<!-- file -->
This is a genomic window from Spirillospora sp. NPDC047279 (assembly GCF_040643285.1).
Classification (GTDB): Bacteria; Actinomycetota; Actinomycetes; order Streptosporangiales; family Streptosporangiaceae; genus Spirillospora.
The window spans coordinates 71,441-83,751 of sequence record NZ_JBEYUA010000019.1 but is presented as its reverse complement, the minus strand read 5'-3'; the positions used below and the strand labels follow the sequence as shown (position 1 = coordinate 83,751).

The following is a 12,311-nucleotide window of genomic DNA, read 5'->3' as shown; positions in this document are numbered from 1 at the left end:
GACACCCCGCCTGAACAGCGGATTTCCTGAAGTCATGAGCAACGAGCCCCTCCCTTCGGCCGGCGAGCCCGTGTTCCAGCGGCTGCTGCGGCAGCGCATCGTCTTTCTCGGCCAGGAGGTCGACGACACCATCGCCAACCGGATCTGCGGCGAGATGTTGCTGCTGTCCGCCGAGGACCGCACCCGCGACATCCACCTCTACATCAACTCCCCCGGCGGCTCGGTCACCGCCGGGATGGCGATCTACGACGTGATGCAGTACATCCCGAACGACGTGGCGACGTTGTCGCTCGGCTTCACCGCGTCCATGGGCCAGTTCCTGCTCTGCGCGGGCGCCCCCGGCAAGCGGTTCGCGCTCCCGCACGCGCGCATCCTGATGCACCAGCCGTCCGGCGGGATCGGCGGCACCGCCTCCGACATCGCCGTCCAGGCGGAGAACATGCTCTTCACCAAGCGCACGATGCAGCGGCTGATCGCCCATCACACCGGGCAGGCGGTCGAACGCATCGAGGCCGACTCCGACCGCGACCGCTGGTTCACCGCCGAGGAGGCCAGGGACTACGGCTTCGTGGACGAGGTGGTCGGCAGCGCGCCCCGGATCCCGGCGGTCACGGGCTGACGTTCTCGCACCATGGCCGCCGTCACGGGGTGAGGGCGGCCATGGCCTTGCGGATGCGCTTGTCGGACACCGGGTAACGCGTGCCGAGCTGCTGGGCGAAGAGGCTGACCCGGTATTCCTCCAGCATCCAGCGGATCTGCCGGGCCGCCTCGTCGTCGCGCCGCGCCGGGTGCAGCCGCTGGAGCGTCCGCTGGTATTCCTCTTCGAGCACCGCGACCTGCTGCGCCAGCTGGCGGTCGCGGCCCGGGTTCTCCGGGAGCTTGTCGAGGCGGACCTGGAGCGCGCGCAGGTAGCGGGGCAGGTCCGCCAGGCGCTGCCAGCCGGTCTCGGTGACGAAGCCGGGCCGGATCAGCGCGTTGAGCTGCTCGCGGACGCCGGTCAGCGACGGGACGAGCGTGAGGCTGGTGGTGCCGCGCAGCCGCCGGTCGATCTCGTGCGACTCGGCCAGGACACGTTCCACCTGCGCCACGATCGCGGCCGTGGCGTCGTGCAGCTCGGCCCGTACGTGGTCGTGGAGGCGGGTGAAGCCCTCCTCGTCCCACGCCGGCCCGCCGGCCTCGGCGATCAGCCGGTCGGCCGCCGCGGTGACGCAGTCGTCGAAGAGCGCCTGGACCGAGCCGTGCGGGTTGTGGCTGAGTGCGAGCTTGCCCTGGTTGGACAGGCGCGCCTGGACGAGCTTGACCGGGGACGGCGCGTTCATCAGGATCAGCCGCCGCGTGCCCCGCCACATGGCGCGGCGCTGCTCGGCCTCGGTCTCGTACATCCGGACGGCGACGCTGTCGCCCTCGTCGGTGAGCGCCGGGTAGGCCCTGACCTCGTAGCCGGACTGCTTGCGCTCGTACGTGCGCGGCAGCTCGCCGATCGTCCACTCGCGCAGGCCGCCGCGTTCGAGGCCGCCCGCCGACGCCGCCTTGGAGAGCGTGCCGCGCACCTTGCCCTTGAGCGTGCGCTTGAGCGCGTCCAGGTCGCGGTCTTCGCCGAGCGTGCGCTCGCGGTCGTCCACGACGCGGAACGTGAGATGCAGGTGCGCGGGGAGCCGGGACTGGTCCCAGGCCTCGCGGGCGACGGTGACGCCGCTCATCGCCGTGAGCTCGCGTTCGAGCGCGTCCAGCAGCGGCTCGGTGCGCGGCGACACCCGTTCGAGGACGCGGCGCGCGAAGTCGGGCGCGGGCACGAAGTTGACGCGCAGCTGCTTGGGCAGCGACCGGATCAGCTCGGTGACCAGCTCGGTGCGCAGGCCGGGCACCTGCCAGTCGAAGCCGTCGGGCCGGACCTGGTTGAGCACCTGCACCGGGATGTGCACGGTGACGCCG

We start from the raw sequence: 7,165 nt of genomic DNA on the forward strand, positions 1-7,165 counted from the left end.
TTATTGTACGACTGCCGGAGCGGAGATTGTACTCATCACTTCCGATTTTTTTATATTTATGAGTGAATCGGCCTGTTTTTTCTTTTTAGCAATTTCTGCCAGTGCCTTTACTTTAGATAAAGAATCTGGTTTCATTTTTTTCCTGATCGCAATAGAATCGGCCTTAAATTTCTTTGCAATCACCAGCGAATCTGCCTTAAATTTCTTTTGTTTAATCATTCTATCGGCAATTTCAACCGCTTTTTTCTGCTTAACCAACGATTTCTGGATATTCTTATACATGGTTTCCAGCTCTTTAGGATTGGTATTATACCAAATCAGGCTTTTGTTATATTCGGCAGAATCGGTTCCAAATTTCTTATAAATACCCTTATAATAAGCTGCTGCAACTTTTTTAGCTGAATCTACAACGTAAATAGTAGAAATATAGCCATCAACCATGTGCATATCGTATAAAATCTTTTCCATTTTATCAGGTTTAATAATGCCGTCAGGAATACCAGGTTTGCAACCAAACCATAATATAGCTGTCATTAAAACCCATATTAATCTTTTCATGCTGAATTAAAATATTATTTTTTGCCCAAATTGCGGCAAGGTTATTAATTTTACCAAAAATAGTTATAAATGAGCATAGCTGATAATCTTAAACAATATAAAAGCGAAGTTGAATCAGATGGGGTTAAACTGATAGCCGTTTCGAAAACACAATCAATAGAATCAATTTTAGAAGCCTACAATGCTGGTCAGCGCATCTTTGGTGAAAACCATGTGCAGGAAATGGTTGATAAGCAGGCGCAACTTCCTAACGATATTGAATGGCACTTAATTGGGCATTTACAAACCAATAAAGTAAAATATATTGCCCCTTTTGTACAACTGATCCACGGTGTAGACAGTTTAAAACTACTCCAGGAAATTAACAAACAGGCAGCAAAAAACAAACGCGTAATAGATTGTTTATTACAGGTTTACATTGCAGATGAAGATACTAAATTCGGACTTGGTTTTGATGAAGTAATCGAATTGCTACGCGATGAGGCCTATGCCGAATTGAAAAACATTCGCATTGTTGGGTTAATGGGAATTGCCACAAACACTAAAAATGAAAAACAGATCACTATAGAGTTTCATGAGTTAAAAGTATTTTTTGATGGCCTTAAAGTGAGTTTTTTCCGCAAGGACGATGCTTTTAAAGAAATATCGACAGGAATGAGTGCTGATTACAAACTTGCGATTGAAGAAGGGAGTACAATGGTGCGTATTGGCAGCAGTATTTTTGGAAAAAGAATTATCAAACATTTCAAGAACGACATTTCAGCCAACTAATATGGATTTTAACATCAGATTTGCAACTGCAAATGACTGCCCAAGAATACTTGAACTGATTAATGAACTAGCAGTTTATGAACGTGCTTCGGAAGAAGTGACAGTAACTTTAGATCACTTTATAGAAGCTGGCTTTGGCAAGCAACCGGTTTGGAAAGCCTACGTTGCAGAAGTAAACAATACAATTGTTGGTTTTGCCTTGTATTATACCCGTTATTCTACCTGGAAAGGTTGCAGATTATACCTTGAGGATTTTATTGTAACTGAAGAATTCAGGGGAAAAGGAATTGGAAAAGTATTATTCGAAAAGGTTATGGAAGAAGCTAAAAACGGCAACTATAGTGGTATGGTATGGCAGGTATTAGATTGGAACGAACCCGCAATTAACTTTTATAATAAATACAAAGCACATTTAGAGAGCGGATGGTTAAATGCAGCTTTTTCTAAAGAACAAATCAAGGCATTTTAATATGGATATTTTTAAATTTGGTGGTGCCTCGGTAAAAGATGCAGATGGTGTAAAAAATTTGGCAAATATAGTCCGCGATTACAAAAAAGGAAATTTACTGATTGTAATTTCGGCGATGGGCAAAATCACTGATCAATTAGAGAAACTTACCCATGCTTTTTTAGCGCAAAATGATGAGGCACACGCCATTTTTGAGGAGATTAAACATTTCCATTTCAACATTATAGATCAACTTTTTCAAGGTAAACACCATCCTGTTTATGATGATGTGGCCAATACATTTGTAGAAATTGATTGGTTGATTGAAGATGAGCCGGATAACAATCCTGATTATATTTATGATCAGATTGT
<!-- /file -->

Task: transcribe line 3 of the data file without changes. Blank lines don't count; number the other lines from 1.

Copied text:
The window spans coordinates 71,441-83,751 of sequence record NZ_JBEYUA010000019.1 but is presented as its reverse complement, the minus strand read 5'-3'; the positions used below and the strand labels follow the sequence as shown (position 1 = coordinate 83,751).